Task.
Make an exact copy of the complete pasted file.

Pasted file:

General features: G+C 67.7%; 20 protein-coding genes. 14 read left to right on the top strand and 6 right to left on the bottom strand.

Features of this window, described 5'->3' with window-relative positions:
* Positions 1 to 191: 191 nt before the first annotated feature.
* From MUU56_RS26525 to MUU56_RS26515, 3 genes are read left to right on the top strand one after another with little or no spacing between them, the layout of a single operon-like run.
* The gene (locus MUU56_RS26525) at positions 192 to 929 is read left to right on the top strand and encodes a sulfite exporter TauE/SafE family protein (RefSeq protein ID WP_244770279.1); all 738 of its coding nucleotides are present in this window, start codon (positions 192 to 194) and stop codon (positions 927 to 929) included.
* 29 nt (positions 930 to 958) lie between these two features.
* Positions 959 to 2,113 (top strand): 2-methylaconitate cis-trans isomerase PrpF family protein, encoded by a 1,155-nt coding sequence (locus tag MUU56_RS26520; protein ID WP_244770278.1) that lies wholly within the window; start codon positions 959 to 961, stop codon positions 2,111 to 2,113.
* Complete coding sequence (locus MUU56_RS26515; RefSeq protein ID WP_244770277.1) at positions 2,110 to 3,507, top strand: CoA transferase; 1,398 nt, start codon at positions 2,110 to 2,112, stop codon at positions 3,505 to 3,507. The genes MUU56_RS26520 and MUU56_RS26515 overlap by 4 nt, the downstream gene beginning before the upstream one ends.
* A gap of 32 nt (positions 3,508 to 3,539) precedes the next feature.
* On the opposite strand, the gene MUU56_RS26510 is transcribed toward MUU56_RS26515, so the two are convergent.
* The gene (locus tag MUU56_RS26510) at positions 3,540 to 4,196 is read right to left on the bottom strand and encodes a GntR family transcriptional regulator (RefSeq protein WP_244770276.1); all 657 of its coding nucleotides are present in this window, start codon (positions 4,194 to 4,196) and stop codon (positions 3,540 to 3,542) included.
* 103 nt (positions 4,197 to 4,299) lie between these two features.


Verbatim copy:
General features: G+C 67.7%; 20 protein-coding genes. 14 read left to right on the top strand and 6 right to left on the bottom strand.

Features of this window, described 5'->3' with window-relative positions:
* Positions 1 to 191: 191 nt before the first annotated feature.
* From MUU56_RS26525 to MUU56_RS26515, 3 genes are read left to right on the top strand one after another with little or no spacing between them, the layout of a single operon-like run.
* The gene (locus MUU56_RS26525) at positions 192 to 929 is read left to right on the top strand and encodes a sulfite exporter TauE/SafE family protein (RefSeq protein ID WP_244770279.1); all 738 of its coding nucleotides are present in this window, start codon (positions 192 to 194) and stop codon (positions 927 to 929) included.
* 29 nt (positions 930 to 958) lie between these two features.
* Positions 959 to 2,113 (top strand): 2-methylaconitate cis-trans isomerase PrpF family protein, encoded by a 1,155-nt coding sequence (locus tag MUU56_RS26520; protein ID WP_244770278.1) that lies wholly within the window; start codon positions 959 to 961, stop codon positions 2,111 to 2,113.
* Complete coding sequence (locus MUU56_RS26515; RefSeq protein ID WP_244770277.1) at positions 2,110 to 3,507, top strand: CoA transferase; 1,398 nt, start codon at positions 2,110 to 2,112, stop codon at positions 3,505 to 3,507. The genes MUU56_RS26520 and MUU56_RS26515 overlap by 4 nt, the downstream gene beginning before the upstream one ends.
* A gap of 32 nt (positions 3,508 to 3,539) precedes the next feature.
* On the opposite strand, the gene MUU56_RS26510 is transcribed toward MUU56_RS26515, so the two are convergent.
* The gene (locus tag MUU56_RS26510) at positions 3,540 to 4,196 is read right to left on the bottom strand and encodes a GntR family transcriptional regulator (RefSeq protein WP_244770276.1); all 657 of its coding nucleotides are present in this window, start codon (positions 4,194 to 4,196) and stop codon (positions 3,540 to 3,542) included.
* 103 nt (positions 4,197 to 4,299) lie between these two features.